This scenario allows you to make provisions for transportation, remove any valuables, and avoid the shock of waking up one morning to a missing car. You will also avoid some of the expenses generated by the creditor enlisting a repo agent to execute an involuntary repossession.
Car repossession laws and regulations
For the most part, the federal government and the individual states generally agree regarding car repossession. However, some states may diverge in a detail or two. That’s why you should verify your rights with your state attorney general’s office if repossession of any type is on your radar.
Also see: CFPB’s allegations against Wells Fargo: illegal fees, wrongful car repos and misapplied payments
Can I stop a car repossession?
Fact: Repossessing your vehicle is a losing proposition for you and the lender.
Yep, you read that correctly. Under most circumstances, your lender will lose money if forced to repossess your car. Ultimately, the lender may lose less money by repossessing it than by allowing you to keep it if you default. However, the lender makes money on the loan and not on repossessing. Not only does the lender lose the interest on the unpaid loan, but it also must bear the time and expense of selling the vehicle — perhaps at a loss. Lenders aren’t in the vehicle-selling business.
If the lender can see a way to keep you in the car and still make money, you may well be able to work something out. Here are some things you can do to hold off or even escape a repossession.
Communicate with the lender
Most of us don’t enter into a loan of any kind with the idea we aren’t going to pay it. Circumstances, though, do change. Job loss, divorce, unforeseen medical expenses, and so on can impact our ability to fulfill car-loan obligations. When you realize that such an event will cause you to miss that first payment, it’s time to reach out to the lender. Depending on your particular situation, the lender can often suggest temporary solutions:
- Interest payments—This allows you to submit only the interest portion of your payment for several months. There won’t be any advantage to the borrower with a newer loan because installment loans, such as car loans, pack most of the interest in the first couple of years of payments. However, it will save you some money. If you are more than halfway through the loan term (for example, two years into a four-year loan), only paying the interest will lessen the monthly burden significantly. The lender will then extend the payments on the back end to make up for the lost money on the principal.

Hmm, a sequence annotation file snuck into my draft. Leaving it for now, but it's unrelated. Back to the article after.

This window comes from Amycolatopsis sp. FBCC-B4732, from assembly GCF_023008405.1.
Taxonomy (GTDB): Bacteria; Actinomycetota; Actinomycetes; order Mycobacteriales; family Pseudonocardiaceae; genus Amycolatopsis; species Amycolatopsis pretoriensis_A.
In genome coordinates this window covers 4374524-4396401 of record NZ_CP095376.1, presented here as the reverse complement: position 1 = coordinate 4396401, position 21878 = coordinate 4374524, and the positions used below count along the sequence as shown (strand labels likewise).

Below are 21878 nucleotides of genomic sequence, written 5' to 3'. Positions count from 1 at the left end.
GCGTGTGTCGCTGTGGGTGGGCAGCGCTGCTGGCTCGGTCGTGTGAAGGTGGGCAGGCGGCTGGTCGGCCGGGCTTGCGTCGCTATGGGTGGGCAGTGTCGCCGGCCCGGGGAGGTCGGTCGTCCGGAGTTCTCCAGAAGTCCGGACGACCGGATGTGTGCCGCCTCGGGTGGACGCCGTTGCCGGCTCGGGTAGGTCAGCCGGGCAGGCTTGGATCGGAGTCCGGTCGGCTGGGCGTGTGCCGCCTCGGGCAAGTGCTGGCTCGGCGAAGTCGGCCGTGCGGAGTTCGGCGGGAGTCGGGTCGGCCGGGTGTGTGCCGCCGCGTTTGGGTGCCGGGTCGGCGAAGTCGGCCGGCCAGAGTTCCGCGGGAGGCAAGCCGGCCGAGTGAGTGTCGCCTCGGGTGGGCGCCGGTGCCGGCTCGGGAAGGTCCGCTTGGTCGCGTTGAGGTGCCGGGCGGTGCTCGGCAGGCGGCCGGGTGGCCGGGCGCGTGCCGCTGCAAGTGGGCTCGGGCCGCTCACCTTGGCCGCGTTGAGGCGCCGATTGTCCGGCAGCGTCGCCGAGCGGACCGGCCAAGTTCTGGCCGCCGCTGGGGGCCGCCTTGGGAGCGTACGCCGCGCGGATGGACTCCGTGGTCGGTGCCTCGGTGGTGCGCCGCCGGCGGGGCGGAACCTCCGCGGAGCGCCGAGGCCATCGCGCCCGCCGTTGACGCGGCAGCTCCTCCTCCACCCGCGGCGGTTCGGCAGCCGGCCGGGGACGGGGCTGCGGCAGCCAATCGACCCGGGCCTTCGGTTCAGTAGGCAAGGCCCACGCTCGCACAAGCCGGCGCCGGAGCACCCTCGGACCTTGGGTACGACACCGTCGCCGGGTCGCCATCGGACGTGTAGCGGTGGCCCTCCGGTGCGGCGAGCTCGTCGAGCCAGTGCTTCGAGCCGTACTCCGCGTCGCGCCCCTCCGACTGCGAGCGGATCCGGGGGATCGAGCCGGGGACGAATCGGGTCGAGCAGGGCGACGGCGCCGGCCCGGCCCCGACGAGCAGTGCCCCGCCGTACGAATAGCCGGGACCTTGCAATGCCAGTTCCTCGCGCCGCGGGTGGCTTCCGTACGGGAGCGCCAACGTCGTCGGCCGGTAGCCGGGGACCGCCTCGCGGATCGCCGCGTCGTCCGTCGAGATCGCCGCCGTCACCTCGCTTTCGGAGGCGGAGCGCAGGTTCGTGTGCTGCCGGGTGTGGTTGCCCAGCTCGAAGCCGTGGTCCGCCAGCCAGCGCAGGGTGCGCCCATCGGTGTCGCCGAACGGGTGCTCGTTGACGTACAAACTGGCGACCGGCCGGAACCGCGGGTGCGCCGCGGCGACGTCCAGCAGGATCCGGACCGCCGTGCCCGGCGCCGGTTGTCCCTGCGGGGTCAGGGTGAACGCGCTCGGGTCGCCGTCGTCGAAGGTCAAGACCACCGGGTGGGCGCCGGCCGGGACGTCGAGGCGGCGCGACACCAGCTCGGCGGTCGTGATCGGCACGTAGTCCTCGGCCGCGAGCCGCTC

- Loan restructure—The lender may be willing to modify the loan to reduce the payments by extending the terms beyond those originally agreed to. Perhaps this would include allowing you to miss a payment or two now and then making up those missed payments at the end of the loan.
Sell the car
It’s true; you don’t own the car on which you are making payments. Nonetheless, you can legally sell it as long as you pay out the creditor with the proceeds of the sale. You pay the outstanding loan balance and any late-payment fees or other money owed to the creditor. With the elevated used car values of the past 18 months, there is a chance the outstanding loan balance is less than the car is worth. In other words, there would be money left over. However, used car prices have been falling since the first quarter of 2022, so that ship may have sailed already.
Refinance the loan
Depending on the circumstances and the future of your financial health, you may be able to find a lender to pay off the current loan and refinance the balance. This outcome is only viable if you have resolved the financial issues that put you in default in the first place. The lender may require a down payment. However, starting the refinancing process may buy you a couple of months without paying a monthly installment.
See: ‘The biggest threat to payday lenders’: A growing list of big banks offer small-dollar loans